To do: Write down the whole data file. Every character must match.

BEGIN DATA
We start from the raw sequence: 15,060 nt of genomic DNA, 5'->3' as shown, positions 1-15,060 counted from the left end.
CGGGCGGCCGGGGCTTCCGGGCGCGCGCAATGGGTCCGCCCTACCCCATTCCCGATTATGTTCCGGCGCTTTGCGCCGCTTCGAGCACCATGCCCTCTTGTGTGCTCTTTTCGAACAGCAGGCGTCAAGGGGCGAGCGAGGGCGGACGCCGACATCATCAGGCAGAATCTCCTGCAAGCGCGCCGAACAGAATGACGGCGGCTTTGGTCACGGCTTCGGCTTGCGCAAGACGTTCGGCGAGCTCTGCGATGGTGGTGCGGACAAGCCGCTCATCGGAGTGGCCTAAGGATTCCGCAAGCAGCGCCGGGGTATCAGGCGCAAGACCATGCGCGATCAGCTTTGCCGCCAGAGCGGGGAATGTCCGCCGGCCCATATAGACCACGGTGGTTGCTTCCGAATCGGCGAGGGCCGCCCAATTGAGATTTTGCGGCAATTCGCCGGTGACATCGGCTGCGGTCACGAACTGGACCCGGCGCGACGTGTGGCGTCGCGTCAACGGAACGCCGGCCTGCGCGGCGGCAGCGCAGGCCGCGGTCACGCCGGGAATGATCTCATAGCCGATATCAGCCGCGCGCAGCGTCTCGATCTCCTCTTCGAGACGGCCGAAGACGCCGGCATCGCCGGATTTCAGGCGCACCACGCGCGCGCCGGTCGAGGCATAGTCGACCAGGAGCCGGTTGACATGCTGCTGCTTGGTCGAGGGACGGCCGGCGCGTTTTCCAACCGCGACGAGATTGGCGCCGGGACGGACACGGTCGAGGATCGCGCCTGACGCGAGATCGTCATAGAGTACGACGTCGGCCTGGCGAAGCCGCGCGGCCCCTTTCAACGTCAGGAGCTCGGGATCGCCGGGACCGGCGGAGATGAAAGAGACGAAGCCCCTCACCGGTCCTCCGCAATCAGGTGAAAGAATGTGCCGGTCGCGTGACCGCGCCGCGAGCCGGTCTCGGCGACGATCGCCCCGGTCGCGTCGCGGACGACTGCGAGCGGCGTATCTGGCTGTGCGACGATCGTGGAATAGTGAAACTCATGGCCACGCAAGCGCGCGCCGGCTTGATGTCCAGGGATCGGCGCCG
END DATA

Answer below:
We start from the raw sequence: 15,060 nt of genomic DNA, 5'->3' as shown, positions 1-15,060 counted from the left end.
CGGGCGGCCGGGGCTTCCGGGCGCGCGCAATGGGTCCGCCCTACCCCATTCCCGATTATGTTCCGGCGCTTTGCGCCGCTTCGAGCACCATGCCCTCTTGTGTGCTCTTTTCGAACAGCAGGCGTCAAGGGGCGAGCGAGGGCGGACGCCGACATCATCAGGCAGAATCTCCTGCAAGCGCGCCGAACAGAATGACGGCGGCTTTGGTCACGGCTTCGGCTTGCGCAAGACGTTCGGCGAGCTCTGCGATGGTGGTGCGGACAAGCCGCTCATCGGAGTGGCCTAAGGATTCCGCAAGCAGCGCCGGGGTATCAGGCGCAAGACCATGCGCGATCAGCTTTGCCGCCAGAGCGGGGAATGTCCGCCGGCCCATATAGACCACGGTGGTTGCTTCCGAATCGGCGAGGGCCGCCCAATTGAGATTTTGCGGCAATTCGCCGGTGACATCGGCTGCGGTCACGAACTGGACCCGGCGCGACGTGTGGCGTCGCGTCAACGGAACGCCGGCCTGCGCGGCGGCAGCGCAGGCCGCGGTCACGCCGGGAATGATCTCATAGCCGATATCAGCCGCGCGCAGCGTCTCGATCTCCTCTTCGAGACGGCCGAAGACGCCGGCATCGCCGGATTTCAGGCGCACCACGCGCGCGCCGGTCGAGGCATAGTCGACCAGGAGCCGGTTGACATGCTGCTGCTTGGTCGAGGGACGGCCGGCGCGTTTTCCAACCGCGACGAGATTGGCGCCGGGACGGACACGGTCGAGGATCGCGCCTGACGCGAGATCGTCATAGAGTACGACGTCGGCCTGGCGAAGCCGCGCGGCCCCTTTCAACGTCAGGAGCTCGGGATCGCCGGGACCGGCGGAGATGAAAGAGACGAAGCCCCTCACCGGTCCTCCGCAATCAGGTGAAAGAATGTGCCGGTCGCGTGACCGCGCCGCGAGCCGGTCTCGGCGACGATCGCCCCGGTCGCGTCGCGGACGACTGCGAGCGGCGTATCTGGCTGTGCGACGATCGTGGAATAGTGAAACTCATGGCCACGCAAGCGCGCGCCGGCTTGATGTCCAGGGATCGGCGCCG